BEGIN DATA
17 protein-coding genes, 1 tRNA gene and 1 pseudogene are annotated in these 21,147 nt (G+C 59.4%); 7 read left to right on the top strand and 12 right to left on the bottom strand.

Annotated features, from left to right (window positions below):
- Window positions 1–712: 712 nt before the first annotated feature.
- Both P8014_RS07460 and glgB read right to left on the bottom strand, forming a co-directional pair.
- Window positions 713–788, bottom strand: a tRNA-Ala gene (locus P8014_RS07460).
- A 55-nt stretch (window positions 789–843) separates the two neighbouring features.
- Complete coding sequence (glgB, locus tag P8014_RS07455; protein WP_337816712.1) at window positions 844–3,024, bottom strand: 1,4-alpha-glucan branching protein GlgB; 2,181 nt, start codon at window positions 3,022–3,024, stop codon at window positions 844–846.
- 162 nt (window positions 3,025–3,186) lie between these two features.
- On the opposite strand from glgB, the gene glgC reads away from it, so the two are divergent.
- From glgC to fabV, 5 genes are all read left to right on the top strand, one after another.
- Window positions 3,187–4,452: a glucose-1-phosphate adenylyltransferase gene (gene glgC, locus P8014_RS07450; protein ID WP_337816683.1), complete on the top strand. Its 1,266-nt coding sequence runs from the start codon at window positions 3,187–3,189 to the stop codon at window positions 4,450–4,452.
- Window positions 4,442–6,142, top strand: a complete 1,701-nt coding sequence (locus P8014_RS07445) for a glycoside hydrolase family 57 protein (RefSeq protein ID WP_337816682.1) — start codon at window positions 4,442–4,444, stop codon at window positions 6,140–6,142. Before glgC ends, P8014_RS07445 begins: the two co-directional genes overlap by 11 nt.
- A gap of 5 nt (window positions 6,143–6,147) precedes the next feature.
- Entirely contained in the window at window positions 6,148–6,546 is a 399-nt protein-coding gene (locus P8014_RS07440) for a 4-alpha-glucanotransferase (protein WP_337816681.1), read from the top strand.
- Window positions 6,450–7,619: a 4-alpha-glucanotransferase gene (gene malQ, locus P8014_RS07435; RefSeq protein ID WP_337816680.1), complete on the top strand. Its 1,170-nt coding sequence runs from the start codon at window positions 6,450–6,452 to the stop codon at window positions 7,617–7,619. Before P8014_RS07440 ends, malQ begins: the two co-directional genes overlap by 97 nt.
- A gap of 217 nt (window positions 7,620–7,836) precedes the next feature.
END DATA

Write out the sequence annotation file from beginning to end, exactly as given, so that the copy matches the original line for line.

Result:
17 protein-coding genes, 1 tRNA gene and 1 pseudogene are annotated in these 21,147 nt (G+C 59.4%); 7 read left to right on the top strand and 12 right to left on the bottom strand.

Annotated features, from left to right (window positions below):
- Window positions 1–712: 712 nt before the first annotated feature.
- Both P8014_RS07460 and glgB read right to left on the bottom strand, forming a co-directional pair.
- Window positions 713–788, bottom strand: a tRNA-Ala gene (locus P8014_RS07460).
- A 55-nt stretch (window positions 789–843) separates the two neighbouring features.
- Complete coding sequence (glgB, locus tag P8014_RS07455; protein WP_337816712.1) at window positions 844–3,024, bottom strand: 1,4-alpha-glucan branching protein GlgB; 2,181 nt, start codon at window positions 3,022–3,024, stop codon at window positions 844–846.
- 162 nt (window positions 3,025–3,186) lie between these two features.
- On the opposite strand from glgB, the gene glgC reads away from it, so the two are divergent.
- From glgC to fabV, 5 genes are all read left to right on the top strand, one after another.
- Window positions 3,187–4,452: a glucose-1-phosphate adenylyltransferase gene (gene glgC, locus P8014_RS07450; protein ID WP_337816683.1), complete on the top strand. Its 1,266-nt coding sequence runs from the start codon at window positions 3,187–3,189 to the stop codon at window positions 4,450–4,452.
- Window positions 4,442–6,142, top strand: a complete 1,701-nt coding sequence (locus P8014_RS07445) for a glycoside hydrolase family 57 protein (RefSeq protein ID WP_337816682.1) — start codon at window positions 4,442–4,444, stop codon at window positions 6,140–6,142. Before glgC ends, P8014_RS07445 begins: the two co-directional genes overlap by 11 nt.
- A gap of 5 nt (window positions 6,143–6,147) precedes the next feature.
- Entirely contained in the window at window positions 6,148–6,546 is a 399-nt protein-coding gene (locus P8014_RS07440) for a 4-alpha-glucanotransferase (protein WP_337816681.1), read from the top strand.
- Window positions 6,450–7,619: a 4-alpha-glucanotransferase gene (gene malQ, locus P8014_RS07435; RefSeq protein ID WP_337816680.1), complete on the top strand. Its 1,170-nt coding sequence runs from the start codon at window positions 6,450–6,452 to the stop codon at window positions 7,617–7,619. Before P8014_RS07440 ends, malQ begins: the two co-directional genes overlap by 97 nt.
- A gap of 217 nt (window positions 7,620–7,836) precedes the next feature.